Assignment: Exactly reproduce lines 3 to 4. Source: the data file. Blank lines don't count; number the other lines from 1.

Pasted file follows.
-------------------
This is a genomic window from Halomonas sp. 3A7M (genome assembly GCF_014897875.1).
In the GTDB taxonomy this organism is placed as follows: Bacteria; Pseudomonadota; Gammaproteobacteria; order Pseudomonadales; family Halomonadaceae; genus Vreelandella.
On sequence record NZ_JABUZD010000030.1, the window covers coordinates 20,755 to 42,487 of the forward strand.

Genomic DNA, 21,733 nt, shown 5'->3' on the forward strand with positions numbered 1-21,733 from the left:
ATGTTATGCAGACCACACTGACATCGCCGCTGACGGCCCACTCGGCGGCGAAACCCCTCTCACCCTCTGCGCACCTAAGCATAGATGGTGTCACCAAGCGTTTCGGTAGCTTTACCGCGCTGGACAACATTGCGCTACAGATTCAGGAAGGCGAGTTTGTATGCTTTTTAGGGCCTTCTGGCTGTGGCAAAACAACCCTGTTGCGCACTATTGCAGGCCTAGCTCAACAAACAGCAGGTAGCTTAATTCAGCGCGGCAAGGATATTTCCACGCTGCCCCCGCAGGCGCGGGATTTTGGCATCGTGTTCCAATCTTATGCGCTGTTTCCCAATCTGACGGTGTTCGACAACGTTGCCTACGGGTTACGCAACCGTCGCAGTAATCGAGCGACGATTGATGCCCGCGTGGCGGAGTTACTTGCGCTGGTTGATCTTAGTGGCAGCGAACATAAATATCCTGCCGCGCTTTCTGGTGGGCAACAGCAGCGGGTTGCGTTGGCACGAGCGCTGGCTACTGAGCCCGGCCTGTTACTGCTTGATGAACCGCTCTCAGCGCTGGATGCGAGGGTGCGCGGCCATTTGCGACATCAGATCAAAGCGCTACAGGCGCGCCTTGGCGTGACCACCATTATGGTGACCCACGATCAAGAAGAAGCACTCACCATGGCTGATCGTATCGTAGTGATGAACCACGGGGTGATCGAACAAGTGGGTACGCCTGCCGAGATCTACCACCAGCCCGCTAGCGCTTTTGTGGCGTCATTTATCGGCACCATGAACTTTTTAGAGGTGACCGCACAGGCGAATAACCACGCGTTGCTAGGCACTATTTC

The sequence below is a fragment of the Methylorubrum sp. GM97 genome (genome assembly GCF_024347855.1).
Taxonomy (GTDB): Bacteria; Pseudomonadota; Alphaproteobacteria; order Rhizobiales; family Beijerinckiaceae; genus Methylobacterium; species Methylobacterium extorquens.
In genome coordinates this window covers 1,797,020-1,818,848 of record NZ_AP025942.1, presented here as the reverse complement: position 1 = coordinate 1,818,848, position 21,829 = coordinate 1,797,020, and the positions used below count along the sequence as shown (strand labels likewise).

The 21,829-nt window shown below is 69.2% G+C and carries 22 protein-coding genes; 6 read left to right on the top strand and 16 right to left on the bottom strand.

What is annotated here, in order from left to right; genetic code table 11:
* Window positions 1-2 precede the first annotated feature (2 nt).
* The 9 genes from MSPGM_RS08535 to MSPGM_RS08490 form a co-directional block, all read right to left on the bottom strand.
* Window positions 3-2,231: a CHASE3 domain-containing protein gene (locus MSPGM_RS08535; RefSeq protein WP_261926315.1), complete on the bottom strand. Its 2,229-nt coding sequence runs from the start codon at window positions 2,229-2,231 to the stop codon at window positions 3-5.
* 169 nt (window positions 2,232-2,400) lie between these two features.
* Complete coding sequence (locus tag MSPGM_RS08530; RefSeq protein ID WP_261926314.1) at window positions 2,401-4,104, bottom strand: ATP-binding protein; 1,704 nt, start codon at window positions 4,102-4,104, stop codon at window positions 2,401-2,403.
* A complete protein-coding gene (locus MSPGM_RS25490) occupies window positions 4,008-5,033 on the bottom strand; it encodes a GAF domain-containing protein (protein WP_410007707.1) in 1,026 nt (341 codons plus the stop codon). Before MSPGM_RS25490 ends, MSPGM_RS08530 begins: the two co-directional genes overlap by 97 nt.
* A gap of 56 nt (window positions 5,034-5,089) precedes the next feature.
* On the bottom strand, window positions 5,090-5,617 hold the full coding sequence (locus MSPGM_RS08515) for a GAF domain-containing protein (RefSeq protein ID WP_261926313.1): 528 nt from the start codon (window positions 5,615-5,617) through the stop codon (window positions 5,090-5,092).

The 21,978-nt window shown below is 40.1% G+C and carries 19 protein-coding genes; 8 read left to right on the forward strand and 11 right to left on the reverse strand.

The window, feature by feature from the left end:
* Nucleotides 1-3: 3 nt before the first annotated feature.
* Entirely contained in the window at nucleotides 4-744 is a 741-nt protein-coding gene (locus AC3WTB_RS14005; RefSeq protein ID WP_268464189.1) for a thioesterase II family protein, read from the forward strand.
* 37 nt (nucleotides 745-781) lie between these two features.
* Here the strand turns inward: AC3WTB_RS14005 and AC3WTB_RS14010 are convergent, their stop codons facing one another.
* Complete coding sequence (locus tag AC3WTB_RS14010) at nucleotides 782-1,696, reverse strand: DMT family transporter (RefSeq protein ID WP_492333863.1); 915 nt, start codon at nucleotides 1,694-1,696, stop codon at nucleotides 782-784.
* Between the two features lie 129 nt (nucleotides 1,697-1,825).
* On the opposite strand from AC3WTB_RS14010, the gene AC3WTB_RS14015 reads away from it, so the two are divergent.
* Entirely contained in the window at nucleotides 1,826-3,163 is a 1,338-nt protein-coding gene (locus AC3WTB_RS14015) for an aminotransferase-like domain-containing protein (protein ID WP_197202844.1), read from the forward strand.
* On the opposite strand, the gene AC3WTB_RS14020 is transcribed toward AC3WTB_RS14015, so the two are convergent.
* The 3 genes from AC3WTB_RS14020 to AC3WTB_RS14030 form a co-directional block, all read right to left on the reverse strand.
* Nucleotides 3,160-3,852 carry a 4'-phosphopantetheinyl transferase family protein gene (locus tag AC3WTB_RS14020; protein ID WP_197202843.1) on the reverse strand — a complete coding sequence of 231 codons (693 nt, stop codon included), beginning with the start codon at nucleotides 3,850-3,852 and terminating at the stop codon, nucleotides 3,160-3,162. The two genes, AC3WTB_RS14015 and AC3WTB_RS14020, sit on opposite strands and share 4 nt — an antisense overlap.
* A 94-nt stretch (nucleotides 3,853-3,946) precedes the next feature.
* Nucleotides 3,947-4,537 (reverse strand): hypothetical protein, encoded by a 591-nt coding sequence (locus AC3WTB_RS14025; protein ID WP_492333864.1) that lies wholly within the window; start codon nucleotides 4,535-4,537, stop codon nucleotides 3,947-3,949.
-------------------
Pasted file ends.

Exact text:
On sequence record NZ_JABUZD010000030.1, the window covers coordinates 20,755 to 42,487 of the forward strand.

Genomic DNA, 21,733 nt, shown 5'->3' on the forward strand with positions numbered 1-21,733 from the left: